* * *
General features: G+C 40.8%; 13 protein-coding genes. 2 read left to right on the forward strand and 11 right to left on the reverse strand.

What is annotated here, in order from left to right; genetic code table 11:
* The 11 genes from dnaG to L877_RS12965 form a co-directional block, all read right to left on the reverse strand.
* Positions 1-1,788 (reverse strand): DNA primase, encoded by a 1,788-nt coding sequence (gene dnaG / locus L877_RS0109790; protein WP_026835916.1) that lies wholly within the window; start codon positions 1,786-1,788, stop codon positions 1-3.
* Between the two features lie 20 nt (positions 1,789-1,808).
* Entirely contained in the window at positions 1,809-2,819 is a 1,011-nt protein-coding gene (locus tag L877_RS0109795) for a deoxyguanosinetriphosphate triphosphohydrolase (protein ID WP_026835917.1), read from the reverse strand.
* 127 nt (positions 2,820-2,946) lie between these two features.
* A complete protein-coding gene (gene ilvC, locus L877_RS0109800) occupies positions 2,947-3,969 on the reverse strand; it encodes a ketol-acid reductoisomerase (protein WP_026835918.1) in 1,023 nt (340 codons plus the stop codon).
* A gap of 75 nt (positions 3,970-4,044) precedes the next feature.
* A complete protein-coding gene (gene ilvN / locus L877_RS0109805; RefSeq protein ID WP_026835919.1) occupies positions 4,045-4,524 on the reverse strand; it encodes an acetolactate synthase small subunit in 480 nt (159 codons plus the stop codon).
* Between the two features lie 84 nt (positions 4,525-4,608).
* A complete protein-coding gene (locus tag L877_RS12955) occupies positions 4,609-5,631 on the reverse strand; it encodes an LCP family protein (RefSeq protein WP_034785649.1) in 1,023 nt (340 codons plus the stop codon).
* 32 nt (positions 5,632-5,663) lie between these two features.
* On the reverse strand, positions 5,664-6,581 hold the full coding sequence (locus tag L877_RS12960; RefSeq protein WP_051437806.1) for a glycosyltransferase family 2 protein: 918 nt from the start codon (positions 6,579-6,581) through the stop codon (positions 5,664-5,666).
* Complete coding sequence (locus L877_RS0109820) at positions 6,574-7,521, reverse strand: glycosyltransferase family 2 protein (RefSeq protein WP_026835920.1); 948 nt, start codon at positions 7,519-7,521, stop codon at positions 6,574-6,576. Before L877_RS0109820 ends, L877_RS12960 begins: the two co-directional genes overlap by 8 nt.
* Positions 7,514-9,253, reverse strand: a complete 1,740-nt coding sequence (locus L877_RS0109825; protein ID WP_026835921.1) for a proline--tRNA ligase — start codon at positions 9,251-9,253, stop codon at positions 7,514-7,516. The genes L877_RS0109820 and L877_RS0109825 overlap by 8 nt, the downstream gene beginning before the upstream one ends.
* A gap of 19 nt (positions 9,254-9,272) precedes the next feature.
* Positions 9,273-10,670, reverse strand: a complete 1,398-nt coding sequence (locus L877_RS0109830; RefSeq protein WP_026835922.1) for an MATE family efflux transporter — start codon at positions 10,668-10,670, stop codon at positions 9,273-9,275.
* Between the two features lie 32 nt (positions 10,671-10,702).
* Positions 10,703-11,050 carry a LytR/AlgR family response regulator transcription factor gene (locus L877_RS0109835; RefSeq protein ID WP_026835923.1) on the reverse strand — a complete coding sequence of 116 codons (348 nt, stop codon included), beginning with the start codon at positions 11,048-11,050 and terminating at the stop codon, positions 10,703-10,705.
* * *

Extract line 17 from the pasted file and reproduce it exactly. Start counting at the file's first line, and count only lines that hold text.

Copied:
* A gap of 19 nt (positions 9,254-9,272) precedes the next feature.